El Morro National Monument: Notes from the National Park Vagabond

Jan 27, 2017

This year the TR Center is joining with Valerie Naylor, former superintendent of the Theodore Roosevelt National Park, to hunt out the TR related collections in parks dedicated by him. “My goal is to get items that are critical but that we haven’t seen before,” Naylor states. We will post updates of her travels and finds.

El Morro National Monument, established on December 8, 1906, may be the second national monument proclaimed by Theodore Roosevelt after the passage of the Antiquities Act. (Devils Tower in Wyoming was the first.) TR established three monuments that day - Petrified Forest, Montezuma Castle, and El Morro.  Nobody knows which he proclaimed first, but the last two superintendents of El Morro have assured me, with a wink, that El Morro must have been the first one of the day.

El Morro is in a fairly remote area west of Grants, New Mexico. My goal was to meet with the National Park Service staff in Grants about collections related to TR, but I also drove the 84 mile round trip to see the park. I had visited before, and had seen the 2000 petroglyphs, messages, signatures and dates carved into the sandstone by Ancestral Puebloans, Spanish, and American travelers over hundreds of years. The carvings are amazing and hint at thousands of stories of people passing by this beautiful place, which holds a permanent watering hole in the desert.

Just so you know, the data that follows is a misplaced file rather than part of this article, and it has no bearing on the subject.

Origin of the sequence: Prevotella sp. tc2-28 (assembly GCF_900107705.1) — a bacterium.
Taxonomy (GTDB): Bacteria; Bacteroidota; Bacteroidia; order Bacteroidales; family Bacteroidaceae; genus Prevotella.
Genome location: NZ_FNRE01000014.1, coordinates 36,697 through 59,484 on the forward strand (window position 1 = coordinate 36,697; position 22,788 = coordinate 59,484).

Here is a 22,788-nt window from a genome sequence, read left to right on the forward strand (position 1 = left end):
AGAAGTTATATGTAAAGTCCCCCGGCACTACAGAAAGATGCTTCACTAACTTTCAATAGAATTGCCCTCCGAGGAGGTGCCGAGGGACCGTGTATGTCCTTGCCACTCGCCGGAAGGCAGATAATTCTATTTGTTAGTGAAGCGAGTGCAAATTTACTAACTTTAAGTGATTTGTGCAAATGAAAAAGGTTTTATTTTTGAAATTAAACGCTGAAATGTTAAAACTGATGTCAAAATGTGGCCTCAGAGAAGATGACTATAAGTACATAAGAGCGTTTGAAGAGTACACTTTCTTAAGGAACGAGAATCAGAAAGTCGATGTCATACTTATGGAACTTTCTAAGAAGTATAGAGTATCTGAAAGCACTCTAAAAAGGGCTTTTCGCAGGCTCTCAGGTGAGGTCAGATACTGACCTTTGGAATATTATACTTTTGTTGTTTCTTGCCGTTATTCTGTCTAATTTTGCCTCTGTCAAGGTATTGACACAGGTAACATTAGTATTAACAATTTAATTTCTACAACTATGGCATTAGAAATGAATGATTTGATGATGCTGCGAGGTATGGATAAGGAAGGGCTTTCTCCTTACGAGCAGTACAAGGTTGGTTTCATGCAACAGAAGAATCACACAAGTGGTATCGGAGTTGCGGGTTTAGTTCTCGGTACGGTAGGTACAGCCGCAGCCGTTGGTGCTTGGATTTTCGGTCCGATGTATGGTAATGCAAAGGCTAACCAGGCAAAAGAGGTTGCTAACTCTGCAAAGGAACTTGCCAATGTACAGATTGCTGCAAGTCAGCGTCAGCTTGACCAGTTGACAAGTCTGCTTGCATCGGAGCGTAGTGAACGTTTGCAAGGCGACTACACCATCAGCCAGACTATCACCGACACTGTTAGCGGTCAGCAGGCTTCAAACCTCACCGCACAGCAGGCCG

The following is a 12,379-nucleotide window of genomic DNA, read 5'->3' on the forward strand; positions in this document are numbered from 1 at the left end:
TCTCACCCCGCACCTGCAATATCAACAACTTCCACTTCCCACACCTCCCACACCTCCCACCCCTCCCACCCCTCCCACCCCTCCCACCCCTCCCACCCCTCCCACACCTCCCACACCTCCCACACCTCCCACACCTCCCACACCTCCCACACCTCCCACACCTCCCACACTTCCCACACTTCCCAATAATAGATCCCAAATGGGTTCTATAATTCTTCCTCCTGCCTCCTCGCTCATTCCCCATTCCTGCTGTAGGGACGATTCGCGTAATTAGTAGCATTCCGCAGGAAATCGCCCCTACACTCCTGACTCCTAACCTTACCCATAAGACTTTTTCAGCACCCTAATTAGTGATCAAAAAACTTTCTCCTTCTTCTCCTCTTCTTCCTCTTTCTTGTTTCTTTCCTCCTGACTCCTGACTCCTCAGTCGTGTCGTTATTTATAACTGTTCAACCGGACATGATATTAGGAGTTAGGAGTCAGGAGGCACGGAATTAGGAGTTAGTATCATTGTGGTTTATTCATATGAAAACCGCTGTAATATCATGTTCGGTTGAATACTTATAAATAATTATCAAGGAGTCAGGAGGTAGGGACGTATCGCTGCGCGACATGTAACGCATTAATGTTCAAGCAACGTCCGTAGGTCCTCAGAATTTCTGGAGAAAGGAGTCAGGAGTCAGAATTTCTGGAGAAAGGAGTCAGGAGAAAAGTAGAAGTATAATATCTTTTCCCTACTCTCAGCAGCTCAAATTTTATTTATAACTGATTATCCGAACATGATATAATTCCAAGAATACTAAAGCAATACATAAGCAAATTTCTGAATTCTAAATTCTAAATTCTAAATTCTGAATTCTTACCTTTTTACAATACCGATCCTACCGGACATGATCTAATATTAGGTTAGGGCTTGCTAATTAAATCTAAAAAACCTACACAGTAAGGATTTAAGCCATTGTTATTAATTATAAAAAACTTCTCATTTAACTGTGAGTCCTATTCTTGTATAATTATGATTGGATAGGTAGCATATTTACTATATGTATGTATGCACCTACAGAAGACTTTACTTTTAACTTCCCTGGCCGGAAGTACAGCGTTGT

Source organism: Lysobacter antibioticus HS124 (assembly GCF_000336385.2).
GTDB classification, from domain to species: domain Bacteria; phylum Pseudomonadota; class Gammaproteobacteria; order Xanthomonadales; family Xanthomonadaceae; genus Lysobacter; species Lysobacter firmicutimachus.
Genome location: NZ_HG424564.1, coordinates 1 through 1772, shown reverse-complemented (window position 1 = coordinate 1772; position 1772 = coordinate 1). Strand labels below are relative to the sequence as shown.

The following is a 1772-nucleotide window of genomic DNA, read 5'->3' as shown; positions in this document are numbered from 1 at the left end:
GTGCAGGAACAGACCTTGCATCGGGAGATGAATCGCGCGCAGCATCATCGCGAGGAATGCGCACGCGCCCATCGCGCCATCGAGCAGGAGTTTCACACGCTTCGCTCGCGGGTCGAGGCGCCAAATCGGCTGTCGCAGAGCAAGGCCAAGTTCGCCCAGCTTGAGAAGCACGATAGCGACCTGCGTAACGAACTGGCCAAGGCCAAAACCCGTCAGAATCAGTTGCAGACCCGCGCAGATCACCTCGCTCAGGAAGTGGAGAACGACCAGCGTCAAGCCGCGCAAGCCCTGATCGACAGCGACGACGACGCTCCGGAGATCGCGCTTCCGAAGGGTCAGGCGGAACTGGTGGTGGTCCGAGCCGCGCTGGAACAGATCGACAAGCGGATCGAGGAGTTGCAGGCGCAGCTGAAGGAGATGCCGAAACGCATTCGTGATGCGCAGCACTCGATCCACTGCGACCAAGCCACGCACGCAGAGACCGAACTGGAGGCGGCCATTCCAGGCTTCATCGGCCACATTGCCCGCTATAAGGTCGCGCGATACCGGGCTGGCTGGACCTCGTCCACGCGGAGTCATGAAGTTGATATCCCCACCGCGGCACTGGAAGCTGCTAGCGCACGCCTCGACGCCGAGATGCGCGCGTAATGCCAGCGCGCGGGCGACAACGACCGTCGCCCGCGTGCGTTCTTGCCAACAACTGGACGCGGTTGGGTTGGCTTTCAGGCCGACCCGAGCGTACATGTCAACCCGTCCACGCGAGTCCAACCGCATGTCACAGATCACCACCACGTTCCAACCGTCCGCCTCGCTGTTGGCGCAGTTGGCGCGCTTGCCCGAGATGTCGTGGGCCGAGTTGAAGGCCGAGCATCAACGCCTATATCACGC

This trip, I hiked the 2-mile Headland trail over the top of the bluff. I believe this to be one of the best short trails in the National Park System. There are stairs, steps carved in sandstone, paths delineated by lines, crevices to jump, routes to find… The park calls it “slightly strenuous” because of the 250 foot elevation gain and uneven surfaces, but it’s really fun. The sandstone scenery is magnificent, as are views of the Zuni Mountains, El Malpais volcanic area, and the El Morro Valley. The inscriptions in the rock and the ruins of Ancestral Puebloan villages tell the history. If you visit El Morro, I encourage you to take the “trail over the top.”

There were not any archives at the park headquarters, and it took me a few weeks to get additional information from another location. In the end, I determined that the NPS doesn’t have any collections related to TR and El Morro, but I had a wonderful visit to a great national monument. Thanks, TR, for this gift to the American people. 


Posted by Valerie Naylor on Jan 27, 2017 in History  |  Permalink  |  Comments (0)  |  Share this post

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